As was pointed out by a commenter earlier when Bruce Schneier posted this.
This whole hypothetical is moot and has already been attempted for DMCA and Child Porn cases. This is because Deduplication is a feature of any large file sharing entity gmail included as drive space is not free.
Because of deduplication there will only ever be one copy of the relevant file clusters in existence and a table of assignments for which messages and or accounts to apply it too. Thus given an example of the file or the list of cluster hashes and a simple court order a company can expunge the one copy and/or return the list of holders with their association / upload / download dates.
Now one key issue would be that even a single bit changed in the file (mentioned in the article) would change the file hash and probably 50% of the bits in the specific cluster would flip. But for larger files >10MB it may be sufficient to match a percentage of cluster hashes and then inspect the misses further.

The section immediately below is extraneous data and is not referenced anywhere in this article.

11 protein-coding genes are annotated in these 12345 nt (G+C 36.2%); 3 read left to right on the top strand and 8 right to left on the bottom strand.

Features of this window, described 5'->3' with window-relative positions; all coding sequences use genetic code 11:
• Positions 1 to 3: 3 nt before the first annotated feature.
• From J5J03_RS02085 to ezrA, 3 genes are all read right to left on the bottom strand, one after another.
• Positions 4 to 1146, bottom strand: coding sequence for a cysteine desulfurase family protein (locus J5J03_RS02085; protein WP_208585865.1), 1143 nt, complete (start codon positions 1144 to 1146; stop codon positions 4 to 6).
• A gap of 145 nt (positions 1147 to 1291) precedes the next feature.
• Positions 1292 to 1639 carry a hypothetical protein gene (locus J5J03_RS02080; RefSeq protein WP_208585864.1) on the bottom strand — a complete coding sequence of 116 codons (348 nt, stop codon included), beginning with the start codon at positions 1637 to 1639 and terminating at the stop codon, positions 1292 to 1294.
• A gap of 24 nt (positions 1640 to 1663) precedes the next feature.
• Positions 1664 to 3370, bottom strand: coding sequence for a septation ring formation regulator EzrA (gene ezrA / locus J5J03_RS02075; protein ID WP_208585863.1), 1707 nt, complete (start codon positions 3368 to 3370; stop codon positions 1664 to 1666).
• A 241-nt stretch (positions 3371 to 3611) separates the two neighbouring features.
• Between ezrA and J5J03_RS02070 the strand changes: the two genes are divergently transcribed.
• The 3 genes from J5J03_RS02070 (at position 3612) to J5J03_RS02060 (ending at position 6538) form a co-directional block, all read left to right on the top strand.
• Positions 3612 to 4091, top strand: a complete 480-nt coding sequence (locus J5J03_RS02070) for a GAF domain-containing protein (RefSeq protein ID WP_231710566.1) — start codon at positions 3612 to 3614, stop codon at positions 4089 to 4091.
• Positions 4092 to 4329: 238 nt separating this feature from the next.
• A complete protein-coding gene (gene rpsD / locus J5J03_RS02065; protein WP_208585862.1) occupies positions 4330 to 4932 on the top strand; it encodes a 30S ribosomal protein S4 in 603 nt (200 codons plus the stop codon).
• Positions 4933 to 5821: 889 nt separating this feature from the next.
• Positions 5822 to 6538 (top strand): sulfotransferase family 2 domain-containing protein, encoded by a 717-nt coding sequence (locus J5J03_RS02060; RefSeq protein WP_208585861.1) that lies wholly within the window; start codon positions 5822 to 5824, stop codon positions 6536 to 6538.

That said a savvy antagonist would recognise the above and suggest ways to defeat deduplication, even without using anything fancy. For a text file, simply running it through a compression algorithm would change it sufficiently and if you use one that does encryption correctly then each encipherment, even with the same key, would result in a different file. Plus since you are not actually interested in securing the file you could include the password as the filename.